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Pharmacy services and funding should be ‘made available’ to GPs, says BMA

The British Medical Association (BMA) has said that dispensing GPs should have access to “all funding and services” commissioned to pharmacies.  

The health and social care committee (HSCC) last week (October 18) published evidence submitted to its inquiry examining the future role of pharmacy services, launched by MPs in June.

In a statement submitted to the inquiry, the BMA said that “all funding and services commissioned from pharmacies should also be available to/from dispensing GP practices”.

It added that although “pharmacists are ideally placed to work with patients” and support their medication use, “dispensing [GP] practices are an essential element of community pharmacy services...and should never be forgotten in future care and medicines dispensing planning”.

And it called for funding such as that for community pharmacy hypertension services to be “made available to all dispensing practices” to “ensure equity of access for all patients”.


Pharmacies should “help ease pressure” on GPs


The doctors’ union stressed that “around 7% of all prescription items are dispensed by doctors” and that “these dispensing GP practices, which only exist in areas where pharmacies do not… form a vital service in rural areas”.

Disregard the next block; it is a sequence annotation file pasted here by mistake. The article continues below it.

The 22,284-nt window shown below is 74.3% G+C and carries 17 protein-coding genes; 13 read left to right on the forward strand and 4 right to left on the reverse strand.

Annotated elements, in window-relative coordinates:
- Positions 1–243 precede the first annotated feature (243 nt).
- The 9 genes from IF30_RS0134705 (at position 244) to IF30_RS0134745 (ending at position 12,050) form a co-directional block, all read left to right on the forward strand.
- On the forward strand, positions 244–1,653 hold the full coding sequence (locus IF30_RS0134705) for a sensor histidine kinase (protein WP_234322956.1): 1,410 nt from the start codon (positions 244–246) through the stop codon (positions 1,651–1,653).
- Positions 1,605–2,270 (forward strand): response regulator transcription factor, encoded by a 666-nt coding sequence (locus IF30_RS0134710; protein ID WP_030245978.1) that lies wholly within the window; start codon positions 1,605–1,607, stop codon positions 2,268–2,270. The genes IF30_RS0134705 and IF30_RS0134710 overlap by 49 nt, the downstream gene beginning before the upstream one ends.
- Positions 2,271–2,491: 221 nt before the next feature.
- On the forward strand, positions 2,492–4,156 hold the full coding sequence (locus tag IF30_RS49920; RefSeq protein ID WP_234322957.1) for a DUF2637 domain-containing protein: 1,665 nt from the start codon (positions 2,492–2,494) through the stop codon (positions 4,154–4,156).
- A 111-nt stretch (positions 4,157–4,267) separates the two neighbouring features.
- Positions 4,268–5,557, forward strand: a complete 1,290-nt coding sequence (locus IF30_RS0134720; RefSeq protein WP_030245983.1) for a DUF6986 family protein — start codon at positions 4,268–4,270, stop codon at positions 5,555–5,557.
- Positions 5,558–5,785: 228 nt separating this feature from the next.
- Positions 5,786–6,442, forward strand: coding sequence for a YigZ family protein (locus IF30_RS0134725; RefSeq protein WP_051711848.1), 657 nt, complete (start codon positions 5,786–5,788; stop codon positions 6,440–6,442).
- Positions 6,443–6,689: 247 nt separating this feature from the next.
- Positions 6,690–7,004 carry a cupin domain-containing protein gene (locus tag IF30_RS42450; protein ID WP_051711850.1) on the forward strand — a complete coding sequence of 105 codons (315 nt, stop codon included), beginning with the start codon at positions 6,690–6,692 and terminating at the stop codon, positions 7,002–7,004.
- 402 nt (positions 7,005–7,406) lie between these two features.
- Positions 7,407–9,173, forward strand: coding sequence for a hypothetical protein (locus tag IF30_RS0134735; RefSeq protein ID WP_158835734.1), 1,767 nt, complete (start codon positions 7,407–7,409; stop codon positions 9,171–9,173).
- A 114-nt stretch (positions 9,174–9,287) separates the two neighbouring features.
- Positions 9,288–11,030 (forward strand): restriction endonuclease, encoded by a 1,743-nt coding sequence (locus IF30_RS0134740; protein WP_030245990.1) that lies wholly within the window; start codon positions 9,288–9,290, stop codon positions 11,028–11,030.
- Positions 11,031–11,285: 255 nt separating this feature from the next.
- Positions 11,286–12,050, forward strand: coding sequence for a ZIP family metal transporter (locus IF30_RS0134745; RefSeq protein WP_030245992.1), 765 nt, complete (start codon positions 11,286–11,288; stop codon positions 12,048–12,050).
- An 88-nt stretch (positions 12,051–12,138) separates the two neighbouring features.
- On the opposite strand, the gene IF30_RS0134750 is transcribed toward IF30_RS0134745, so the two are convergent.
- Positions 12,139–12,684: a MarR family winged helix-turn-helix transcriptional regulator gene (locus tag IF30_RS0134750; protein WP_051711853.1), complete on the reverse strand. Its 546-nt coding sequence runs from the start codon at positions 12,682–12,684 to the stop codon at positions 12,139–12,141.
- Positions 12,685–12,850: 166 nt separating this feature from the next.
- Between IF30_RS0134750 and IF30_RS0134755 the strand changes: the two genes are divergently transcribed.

It said that “it is imperative that any funding and services commissioned from pharmacies” are also available to these dispensing practices “to avoid a postcode lottery effect”.

However, the BMA also stressed the pressures that GP practices are facing and the way that pharmacies can help alleviate them.

Responding to a question about “the future of pharmacy”, the BMA said that “general practice is under ever-growing pressure with falling numbers of GPs and an ever-increasing workload”.

And it added that “the government can do more to promote pharmacy as an alternative” to “help ease some of the pressure on general practice”.

This could include the Pharmacy First scheme for minor ailments, greater monitoring and review of long-term conditions such as hypertension or chronic obstructive pulmonary disease (COPD) and structured medication reviews for patients, it said.


Pharmacies excluded? 


Pharmacies are set to provide a new common ailments scheme targeting seven conditions as part of a £645 million investment into the sector over two years.

Last month, Community Pharmacy England (CPE) said that it "hopes to have concluded” funding negotiations by November.

And the comments come after HSCC chair Steve Brine proposed that primary care should be brought together “in a physical sense” with other providers at the Pharmacy Show in Birmingham earlier this month. 

Meanwhile, lead pharmacists at integrated care systems (ICSs) also warned of a ”deep-rooted culture” of excluding pharmacy at the conference.

They said that “a lot of” ICB meetings “titled ‘primary care’” take place in which attendees are “not actually talking about primary care [but] about general medical practice”.

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